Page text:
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Lead



Lead, in alchemical terms, definitely has an androgynous nature with qualities of cold and damp allowing it to be called an arcane substance representing the lusterless prime matter. For this reason it is similar to Adam and is said to be the counterpart of the planet Saturn. The alchemical symbol for lead is an old man with a wooden leg and a scythe.

This also is the symbol of Saturn, "'Take that white tree and build around it a round dark house covered with dew, and place in it a man of great age, a hundred years old,' etc. The old man is Saturn-lead as prima materia."

Lead being the equivalent of Saturn, having a definite androgynous nature, is both malefic, and the worst events can be expected, and a purifier. Lead represents the impurities of metals and humans. Some say these are the vexations and troubles which God puts on people to bring them back to repentance. Others say these are just the troubles of life which man has to overcome in order to perfect himself. But as lead burns it burns all of the impurities with it which is why Boethus the Arab called it the water of sulphur. The tribulations of life are metaphoric with lead as they cleanse people of the imperfections they incur.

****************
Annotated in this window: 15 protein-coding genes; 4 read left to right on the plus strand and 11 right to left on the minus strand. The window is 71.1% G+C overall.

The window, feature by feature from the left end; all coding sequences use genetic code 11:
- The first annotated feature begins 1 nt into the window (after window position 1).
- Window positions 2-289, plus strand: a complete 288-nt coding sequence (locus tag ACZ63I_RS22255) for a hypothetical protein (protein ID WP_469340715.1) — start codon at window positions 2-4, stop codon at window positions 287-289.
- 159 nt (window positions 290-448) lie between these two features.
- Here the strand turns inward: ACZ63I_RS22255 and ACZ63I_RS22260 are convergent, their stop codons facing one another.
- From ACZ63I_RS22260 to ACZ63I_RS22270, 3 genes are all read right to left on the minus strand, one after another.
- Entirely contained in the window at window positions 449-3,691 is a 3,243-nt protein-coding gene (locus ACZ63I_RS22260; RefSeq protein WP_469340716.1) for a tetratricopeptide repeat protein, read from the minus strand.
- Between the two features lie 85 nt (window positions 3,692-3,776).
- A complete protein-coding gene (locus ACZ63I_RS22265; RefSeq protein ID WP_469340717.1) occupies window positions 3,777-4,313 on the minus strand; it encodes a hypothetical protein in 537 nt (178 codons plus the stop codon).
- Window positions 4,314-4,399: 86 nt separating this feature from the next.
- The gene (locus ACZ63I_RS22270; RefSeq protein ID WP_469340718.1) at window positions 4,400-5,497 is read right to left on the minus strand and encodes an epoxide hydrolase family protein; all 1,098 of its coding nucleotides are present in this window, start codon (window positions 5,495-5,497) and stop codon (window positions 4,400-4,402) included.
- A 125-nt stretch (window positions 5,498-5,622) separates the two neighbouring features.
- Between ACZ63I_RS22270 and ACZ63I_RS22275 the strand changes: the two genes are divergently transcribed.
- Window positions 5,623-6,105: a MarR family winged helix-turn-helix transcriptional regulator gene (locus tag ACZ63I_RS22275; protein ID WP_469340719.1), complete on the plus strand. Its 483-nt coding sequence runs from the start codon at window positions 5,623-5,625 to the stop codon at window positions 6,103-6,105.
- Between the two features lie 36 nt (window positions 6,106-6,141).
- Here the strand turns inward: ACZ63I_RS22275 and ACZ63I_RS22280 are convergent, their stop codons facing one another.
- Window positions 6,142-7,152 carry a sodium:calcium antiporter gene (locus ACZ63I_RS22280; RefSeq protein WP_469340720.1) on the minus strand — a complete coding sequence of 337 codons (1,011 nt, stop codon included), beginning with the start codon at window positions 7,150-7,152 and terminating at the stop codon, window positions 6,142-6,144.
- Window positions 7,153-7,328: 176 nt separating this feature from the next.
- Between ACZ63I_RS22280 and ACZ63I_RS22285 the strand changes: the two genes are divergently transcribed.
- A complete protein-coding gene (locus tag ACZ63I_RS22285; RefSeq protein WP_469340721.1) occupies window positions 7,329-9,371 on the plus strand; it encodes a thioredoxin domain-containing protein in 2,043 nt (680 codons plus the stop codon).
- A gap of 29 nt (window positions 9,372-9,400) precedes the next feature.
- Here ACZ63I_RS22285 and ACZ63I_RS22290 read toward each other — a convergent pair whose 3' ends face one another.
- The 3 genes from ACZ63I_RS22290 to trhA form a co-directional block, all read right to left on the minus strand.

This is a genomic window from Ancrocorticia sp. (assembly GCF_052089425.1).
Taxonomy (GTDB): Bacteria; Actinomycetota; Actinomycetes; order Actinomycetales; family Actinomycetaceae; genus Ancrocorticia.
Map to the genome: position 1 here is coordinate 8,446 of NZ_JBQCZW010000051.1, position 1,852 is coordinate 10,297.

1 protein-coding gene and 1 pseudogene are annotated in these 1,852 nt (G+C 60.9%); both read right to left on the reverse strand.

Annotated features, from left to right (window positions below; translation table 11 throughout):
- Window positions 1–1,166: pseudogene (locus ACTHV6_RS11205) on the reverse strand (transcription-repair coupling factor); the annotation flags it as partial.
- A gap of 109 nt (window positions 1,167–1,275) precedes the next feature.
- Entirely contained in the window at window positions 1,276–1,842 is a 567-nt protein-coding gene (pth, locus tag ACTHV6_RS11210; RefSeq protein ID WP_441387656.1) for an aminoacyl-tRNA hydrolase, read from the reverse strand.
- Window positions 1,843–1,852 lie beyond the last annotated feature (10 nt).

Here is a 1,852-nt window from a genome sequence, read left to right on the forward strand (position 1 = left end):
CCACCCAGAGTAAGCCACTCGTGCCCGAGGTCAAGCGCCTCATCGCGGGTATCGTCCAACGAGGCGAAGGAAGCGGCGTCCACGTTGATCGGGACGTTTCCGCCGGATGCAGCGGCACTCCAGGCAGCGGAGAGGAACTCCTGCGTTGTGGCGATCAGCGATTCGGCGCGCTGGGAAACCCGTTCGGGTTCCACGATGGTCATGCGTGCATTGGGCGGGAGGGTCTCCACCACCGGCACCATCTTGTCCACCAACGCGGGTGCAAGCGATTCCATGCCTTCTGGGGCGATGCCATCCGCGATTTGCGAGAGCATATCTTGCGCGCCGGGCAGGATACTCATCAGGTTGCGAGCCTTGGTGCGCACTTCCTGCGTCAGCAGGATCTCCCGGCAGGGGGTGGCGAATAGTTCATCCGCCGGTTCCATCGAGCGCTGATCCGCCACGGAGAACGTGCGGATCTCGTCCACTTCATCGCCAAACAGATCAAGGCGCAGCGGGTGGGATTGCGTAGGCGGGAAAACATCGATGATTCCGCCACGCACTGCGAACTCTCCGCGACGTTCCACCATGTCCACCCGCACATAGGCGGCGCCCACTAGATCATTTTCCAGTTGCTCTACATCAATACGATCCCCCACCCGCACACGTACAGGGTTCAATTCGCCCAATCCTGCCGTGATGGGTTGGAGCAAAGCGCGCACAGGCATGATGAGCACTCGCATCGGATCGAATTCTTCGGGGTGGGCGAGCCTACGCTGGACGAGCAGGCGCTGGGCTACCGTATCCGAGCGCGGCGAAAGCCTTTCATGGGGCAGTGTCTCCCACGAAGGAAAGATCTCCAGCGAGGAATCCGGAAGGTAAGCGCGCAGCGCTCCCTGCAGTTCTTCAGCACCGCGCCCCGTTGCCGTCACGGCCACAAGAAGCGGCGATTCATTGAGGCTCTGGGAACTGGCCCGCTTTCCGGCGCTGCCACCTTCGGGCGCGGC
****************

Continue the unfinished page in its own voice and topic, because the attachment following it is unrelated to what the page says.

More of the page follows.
The Babylonians knew lead as a powerful cumulative poison containing antimony. According to tradition some said transmutation was successfully achieved when bits of the Philosopher's Stone was sprinkled with lead. A.G.H.


Sources:

Biedermann, Hans. Dictionary of Symbolism: Cultural Icons and the Meanings Behind Them. (Transl. by James Hulbert). New York. Facts On File, 1992. p. 203.
Fernando, Diana. The Dictionary of Alchemy. London. Vega. 2002. p. 106
jung, C. G. Alchemical Studies. (Transl. by R. F. C. Hull) Bollingen Series XX. Princeton, NJ. Princeton University Press. 1967. p. 305n.
Jung, C. G. Mysterium Coniunctions, (Transl. by R. F. C. Hull). "The Collected Works of Jung" Vol. 14. Princeton, NJ. Princeton University Press. 1970. pp. 335n, 404.